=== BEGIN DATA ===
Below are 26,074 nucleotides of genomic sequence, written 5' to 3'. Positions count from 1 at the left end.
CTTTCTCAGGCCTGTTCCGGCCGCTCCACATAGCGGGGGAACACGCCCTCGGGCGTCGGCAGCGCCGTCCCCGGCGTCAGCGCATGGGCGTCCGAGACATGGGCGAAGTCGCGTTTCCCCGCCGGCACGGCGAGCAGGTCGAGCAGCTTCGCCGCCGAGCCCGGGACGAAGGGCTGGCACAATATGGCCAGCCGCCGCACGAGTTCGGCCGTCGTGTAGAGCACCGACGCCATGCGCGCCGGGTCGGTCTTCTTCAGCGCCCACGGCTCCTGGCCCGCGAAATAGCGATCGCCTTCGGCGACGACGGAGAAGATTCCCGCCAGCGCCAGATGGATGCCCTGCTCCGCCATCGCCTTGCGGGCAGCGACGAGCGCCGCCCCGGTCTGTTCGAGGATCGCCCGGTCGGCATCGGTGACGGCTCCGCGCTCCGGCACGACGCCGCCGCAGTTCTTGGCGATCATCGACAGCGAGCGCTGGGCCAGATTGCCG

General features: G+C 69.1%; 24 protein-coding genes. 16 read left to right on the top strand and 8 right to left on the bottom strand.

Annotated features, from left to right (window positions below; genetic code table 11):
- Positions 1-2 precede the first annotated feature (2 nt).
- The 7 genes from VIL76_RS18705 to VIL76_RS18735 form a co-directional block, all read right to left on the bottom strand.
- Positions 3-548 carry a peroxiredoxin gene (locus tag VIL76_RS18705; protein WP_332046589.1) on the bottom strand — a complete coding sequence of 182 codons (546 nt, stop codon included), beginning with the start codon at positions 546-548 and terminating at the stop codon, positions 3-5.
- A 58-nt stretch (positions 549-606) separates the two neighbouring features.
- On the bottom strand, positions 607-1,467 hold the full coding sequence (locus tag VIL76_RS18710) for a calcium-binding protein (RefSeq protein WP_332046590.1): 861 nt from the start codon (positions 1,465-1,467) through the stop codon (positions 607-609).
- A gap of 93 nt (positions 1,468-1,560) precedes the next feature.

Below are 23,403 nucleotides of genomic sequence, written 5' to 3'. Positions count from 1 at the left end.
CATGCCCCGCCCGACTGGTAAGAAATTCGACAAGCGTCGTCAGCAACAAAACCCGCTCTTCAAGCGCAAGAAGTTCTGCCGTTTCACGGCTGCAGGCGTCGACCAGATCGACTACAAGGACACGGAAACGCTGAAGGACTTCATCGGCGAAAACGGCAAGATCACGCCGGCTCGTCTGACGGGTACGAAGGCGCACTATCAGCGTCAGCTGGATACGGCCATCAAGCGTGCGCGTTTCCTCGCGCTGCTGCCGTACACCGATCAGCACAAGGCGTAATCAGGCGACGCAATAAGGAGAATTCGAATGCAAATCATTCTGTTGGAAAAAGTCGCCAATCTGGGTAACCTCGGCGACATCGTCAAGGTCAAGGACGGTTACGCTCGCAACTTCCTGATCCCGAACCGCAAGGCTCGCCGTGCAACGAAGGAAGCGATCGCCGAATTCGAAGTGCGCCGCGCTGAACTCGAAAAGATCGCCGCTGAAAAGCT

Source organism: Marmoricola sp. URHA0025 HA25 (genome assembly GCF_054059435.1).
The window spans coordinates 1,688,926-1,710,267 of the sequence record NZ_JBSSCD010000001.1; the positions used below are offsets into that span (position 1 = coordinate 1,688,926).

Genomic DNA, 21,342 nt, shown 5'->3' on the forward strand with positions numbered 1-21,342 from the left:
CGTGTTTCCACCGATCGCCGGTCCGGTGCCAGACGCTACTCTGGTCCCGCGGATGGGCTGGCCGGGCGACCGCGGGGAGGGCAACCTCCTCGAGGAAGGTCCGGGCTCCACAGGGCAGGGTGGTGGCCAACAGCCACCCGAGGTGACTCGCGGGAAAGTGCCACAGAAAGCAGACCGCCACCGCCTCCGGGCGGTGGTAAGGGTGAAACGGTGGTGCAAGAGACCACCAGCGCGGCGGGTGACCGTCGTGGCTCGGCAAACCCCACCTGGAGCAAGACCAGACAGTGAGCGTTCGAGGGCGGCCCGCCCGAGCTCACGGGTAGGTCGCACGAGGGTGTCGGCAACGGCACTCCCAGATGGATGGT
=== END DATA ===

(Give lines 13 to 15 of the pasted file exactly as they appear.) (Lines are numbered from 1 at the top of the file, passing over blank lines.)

Source organism: Marmoricola sp. URHA0025 HA25 (genome assembly GCF_054059435.1).
The window spans coordinates 1,688,926-1,710,267 of the sequence record NZ_JBSSCD010000001.1; the positions used below are offsets into that span (position 1 = coordinate 1,688,926).

Genomic DNA, 21,342 nt, shown 5'->3' on the forward strand with positions numbered 1-21,342 from the left: